Summer fruit

Red currants

Despite the gloom the fruit is ripening.

The strawberries have been hardest hit by the abundant rains. The yield is disappointing; what’s not rotten is rather water-logged and definitely slug-damaged. (But what we’ve salvaged has made some fabulous  Eton Mess – that glorious melange of strawberries, homemade meringue, and whipped cream…)

The red and black currants are ripe and delicious. We’ve picked one punnet already and there are more to gather. Time to decide how best to celebrate their tart juiciness – currant jelly, summer pudding, fresh on pancakes?

pudding, crumble, jam, or fresh?

The gooseberries, so astringent but with a lovely musky scent, are finally ready too. We carefully poached a kilo of them in a bit of water and vanilla sugar until they dissolved into a soft, fragrant soup. Gently mashed, cooled, and then folded into lightly whipped cream, those gooseberries made an absolutely delicious fool. (Notice a unifying theme? [cream!])

But perhaps the most exciting sight has been the sour cherries that appeared on our two diminutive cherry trees that we planted last spring. They cannot compare to the orchard of trees, gnarled with age and dripping with fruit, that we loved to visit on the old farm near Lake Ontario. After those visits we’d come home with enough hand-picked cherries to make pots of jam and numerous pies. In contrast, our baby allotment trees produced around 30 cherries in total! But it’s a start…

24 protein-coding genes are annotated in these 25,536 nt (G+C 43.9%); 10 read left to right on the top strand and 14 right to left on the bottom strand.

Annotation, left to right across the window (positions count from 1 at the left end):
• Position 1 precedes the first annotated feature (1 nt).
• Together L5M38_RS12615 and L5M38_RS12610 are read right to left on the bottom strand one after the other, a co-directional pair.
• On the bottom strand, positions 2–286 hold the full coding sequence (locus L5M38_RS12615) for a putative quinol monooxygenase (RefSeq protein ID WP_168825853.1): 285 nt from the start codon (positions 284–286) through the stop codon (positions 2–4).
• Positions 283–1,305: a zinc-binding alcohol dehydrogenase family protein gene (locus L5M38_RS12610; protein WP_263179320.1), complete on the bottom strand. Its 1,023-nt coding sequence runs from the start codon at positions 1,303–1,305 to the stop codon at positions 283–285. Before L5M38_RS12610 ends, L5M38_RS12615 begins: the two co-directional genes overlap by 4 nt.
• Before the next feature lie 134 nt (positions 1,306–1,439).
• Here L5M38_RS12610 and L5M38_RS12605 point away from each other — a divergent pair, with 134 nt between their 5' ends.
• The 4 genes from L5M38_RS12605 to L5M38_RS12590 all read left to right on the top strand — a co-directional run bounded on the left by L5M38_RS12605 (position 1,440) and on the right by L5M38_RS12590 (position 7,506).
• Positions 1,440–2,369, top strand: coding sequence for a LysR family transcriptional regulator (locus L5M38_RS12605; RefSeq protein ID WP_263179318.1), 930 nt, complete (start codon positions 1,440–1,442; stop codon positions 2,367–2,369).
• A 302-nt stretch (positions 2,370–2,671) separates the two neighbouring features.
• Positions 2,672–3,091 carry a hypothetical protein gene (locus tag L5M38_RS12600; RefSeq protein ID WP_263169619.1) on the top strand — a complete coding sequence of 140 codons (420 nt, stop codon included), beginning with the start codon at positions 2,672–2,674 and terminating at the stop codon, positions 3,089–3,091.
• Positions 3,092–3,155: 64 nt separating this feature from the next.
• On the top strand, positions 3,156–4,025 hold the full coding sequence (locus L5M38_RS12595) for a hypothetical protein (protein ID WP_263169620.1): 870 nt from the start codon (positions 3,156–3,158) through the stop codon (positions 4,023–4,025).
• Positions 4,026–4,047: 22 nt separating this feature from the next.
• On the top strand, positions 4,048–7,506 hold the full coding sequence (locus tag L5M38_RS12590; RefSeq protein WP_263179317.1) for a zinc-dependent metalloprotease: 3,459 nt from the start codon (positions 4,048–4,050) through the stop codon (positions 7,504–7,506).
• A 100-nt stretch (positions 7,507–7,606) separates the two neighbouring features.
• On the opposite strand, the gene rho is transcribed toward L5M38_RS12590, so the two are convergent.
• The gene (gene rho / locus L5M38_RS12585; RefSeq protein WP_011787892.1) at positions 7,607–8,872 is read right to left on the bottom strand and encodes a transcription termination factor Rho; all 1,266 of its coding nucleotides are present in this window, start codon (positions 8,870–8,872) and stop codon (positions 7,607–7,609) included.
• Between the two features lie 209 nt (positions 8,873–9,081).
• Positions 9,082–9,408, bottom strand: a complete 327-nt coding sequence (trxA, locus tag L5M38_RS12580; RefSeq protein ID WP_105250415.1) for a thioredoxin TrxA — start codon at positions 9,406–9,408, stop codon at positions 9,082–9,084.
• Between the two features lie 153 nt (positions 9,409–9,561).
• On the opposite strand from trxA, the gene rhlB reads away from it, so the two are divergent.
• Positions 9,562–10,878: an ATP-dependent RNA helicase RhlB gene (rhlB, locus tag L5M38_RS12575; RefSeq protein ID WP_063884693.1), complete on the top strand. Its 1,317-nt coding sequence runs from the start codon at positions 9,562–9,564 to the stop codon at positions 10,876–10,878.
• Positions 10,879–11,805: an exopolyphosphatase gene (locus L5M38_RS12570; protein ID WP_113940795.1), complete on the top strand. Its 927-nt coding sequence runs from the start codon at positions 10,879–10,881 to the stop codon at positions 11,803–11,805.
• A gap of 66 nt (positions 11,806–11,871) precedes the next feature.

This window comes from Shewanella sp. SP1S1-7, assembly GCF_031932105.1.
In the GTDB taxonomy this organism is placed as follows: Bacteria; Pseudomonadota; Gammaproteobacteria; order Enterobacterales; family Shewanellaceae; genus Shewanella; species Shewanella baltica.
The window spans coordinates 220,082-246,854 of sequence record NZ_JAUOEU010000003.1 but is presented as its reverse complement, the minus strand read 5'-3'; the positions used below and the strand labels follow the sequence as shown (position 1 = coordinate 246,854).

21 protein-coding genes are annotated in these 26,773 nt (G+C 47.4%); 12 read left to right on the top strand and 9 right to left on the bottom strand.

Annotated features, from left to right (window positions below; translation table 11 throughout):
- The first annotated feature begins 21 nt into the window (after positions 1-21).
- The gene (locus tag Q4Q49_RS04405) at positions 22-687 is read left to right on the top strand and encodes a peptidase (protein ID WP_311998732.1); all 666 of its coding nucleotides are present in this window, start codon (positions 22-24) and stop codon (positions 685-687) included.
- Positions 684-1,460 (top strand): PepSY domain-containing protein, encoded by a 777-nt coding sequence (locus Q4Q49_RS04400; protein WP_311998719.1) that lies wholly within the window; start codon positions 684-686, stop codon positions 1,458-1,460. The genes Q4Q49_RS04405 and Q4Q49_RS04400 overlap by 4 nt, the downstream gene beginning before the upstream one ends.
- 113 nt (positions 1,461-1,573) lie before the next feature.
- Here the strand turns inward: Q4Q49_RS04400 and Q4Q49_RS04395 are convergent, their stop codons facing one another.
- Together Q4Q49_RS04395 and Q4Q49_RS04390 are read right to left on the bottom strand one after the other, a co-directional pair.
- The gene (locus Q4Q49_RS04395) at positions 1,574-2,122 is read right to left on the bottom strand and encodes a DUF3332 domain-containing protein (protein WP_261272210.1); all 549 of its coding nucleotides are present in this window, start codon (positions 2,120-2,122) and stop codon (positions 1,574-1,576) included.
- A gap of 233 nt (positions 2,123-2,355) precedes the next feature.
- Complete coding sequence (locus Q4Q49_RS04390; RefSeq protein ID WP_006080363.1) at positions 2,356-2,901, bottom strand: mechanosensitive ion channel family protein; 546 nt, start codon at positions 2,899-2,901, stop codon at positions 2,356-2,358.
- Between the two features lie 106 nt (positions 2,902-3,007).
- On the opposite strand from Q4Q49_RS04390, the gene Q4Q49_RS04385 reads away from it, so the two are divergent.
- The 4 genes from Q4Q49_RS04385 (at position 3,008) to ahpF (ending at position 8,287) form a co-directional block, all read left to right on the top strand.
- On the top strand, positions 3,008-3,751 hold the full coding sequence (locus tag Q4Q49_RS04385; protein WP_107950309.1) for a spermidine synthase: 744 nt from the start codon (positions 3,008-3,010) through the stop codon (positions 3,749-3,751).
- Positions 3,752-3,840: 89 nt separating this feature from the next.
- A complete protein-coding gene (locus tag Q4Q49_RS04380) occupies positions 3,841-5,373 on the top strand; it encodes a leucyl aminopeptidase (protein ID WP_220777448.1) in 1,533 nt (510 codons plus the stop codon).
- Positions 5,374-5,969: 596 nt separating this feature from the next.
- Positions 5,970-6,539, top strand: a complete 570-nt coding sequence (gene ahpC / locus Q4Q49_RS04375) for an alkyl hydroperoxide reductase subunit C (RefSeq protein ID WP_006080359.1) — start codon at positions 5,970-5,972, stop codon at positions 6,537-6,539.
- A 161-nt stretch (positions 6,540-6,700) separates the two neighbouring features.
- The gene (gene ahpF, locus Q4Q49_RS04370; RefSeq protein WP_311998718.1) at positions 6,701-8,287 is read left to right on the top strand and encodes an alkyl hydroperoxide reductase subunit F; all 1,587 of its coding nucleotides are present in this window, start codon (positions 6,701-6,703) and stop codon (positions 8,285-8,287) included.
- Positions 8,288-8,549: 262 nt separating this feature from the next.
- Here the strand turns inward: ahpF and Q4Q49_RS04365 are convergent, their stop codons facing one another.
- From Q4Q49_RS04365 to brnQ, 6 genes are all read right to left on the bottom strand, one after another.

First crop

We love cherries!

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2 thoughts on “Summer fruit

  1. How we love to hear about your farm. The photos are mouthwatering. How impressive that such a tiny tree already puts out cherries! You haven’t missed any New York sour cherries this year because the late frosts got them all. Our strawberries (that is, the Chase Farm berries) were also affected by summer in March and winter in April. They were either rotten or hard and sour when I went to pick last month. We hope the raspberries fare better. Meanwhile, may that jet stream move away soon. And we cannot wait to see you.

  2. My trip with you to that cherry farm is one of my favorite memories. I still cannot believe how amazing those trees were–it seemed unreal that they could be so laden with fruit from every possible spot. And I remember that you made one heck of a pie, Volutina. Miss you, (and pie),
    E

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